Hugging a teddy in war-torn Gaza

By John Harvey

ONE would not think a teddy bear called Hibooki, or Hug,  would play a significant role in war-torn Gaza, but in southern Israel the comfort toy has become standard issue for every young child.

This is but one of the many remarkable – and terrifying – facets of daily life in Ashqelon, a city only 12km from Gaza where former Port Elizabeth teacher Yael Burkinshaw and her family have been under constant rocket attack.

The recent escalation of attacks on southern Israel by militant groups in Gaza, such as the Popular Resistance Committees, have met with heated response from Israeli war planes.

But for Burkinshaw and her family, surviving the daily onslaughts has simply become another part of life in the country.

“Just this year we have had almost 900 rockets [fired at us],” the 34-year-old teacher at the Shaar Hanegev school told Weekend Post.

“The militants don’t have a particular time [of attack], but I have noticed they attack more in the early hours of the morning, about 2am or 3am. If the children are at school then they like to cause havoc. We have a terrible siren that goes off warning us that a rocket has been launched.”

The former Collegiate schoolgirl, whose family left for Israel on completion of her matric in 1996,  said not everyone in southern Israel had access to a bomb shelter.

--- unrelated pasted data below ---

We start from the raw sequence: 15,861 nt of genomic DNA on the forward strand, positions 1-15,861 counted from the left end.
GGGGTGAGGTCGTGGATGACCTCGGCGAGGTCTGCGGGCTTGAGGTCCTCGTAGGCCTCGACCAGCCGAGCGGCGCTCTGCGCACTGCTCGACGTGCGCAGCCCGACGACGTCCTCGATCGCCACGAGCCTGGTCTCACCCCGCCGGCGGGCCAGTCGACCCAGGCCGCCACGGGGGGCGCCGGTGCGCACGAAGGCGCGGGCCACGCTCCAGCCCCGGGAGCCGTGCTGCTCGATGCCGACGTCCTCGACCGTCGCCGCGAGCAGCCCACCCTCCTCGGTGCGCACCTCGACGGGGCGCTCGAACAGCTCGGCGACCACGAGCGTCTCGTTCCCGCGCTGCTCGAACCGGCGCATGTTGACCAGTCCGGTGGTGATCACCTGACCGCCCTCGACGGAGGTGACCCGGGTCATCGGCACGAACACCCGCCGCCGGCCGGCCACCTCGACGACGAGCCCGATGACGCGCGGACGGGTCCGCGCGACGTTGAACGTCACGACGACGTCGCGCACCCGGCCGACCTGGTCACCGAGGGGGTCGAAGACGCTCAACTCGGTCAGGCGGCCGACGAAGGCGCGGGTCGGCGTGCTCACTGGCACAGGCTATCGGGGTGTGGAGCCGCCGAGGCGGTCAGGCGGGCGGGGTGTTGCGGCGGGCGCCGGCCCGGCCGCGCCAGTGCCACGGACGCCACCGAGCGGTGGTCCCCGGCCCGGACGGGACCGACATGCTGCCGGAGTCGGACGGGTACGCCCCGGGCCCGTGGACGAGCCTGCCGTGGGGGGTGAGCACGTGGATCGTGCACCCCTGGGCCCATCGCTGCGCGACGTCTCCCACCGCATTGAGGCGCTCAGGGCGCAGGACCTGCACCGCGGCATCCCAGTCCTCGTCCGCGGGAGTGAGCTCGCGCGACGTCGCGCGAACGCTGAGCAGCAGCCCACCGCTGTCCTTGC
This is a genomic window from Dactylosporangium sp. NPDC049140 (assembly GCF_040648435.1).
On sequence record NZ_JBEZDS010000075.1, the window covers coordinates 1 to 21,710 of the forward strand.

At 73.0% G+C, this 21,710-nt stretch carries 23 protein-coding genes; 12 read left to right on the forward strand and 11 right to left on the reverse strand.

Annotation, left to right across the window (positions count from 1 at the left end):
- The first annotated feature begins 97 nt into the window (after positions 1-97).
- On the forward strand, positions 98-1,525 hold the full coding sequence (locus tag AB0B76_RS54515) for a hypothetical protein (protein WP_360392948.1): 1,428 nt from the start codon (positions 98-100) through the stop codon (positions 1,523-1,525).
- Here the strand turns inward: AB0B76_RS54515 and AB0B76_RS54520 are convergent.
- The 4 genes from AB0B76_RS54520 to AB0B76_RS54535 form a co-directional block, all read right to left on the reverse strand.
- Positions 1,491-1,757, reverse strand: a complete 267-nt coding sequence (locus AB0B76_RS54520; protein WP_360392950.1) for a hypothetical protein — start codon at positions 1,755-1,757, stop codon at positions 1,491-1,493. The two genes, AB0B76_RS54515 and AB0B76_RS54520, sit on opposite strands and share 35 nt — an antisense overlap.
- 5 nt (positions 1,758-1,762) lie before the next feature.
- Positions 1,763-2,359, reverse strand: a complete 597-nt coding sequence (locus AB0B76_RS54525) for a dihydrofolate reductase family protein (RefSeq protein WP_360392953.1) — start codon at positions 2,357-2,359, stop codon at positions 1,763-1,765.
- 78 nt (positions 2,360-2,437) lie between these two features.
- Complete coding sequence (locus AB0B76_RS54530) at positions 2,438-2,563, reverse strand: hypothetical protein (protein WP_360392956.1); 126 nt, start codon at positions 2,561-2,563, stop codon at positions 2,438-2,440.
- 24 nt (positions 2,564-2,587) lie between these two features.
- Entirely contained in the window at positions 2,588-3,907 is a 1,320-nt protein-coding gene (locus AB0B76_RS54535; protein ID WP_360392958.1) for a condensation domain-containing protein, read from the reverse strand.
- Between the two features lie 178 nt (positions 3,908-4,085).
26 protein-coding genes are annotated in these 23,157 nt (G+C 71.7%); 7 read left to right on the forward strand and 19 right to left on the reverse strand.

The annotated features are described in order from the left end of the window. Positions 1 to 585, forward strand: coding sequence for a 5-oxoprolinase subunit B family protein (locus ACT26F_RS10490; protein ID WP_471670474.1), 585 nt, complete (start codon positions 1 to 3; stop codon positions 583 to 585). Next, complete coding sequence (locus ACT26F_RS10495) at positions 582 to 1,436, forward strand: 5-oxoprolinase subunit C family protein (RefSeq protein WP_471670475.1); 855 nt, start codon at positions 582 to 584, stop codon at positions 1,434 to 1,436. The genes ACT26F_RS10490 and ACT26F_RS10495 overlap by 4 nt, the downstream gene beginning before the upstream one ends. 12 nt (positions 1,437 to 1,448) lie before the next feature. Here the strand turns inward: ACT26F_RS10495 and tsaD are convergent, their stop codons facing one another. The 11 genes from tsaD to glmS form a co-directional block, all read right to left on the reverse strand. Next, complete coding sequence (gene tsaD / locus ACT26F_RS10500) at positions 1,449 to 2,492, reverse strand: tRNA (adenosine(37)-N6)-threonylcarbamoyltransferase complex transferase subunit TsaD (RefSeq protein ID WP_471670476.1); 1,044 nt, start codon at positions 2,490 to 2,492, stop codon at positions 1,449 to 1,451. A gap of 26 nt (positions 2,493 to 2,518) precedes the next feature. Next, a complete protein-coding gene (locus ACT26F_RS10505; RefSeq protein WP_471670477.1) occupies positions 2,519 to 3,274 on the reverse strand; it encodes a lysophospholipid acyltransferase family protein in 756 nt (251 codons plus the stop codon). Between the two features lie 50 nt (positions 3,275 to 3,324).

“For those who don’t, like me, we stand in the corridor and pray the rocket doesn’t make a direct hit. My daughter’s kindergarten doesn’t have a bomb shelter either.”

Burkinshaw has two girls, Oren, 8, and Noa, 5, with her husband, but said in recent times they had almost become “immune” to the missiles.

“In the beginning it was all tears and wanting to sleep in our bed but now they sleep through it during the night. However, if there are rockets during the day it affects them more. Israel handed out a teddy bear called Hibook which means ‘hug’ in Hebrew to all the children in the South to help them deal with the situation.”

Although Burkinshaw’s school in Sderot is in an area frequently hit by Hamas rockets, the whole building is a bomb shelter in itself.

The community is also shielded from rocket fire by Israel’s famous “Iron Dome”,  a mobile all-weather air defence system designed to intercept and destroy short-range rockets and artillery shells fired from four to 70km.

“As strange as it may seem,  I do feel safe.This country has one of the best military defence forces in the world. I am proud to live here and I knew I wanted to get married here.

“My children will be brought up here,” she said.

“If I wasn’t happy living in the south [of Israel] I could easily pack up and leave to go live with my family in the centre of Israel which rockets don’t reach.

“The only way to understand how we live is to be here when it all happens. No other country would allow this to happen .”

This is a shortened version of an article that appeared in the print edition of the Weekend Post on Saturday, November 3, 2012.

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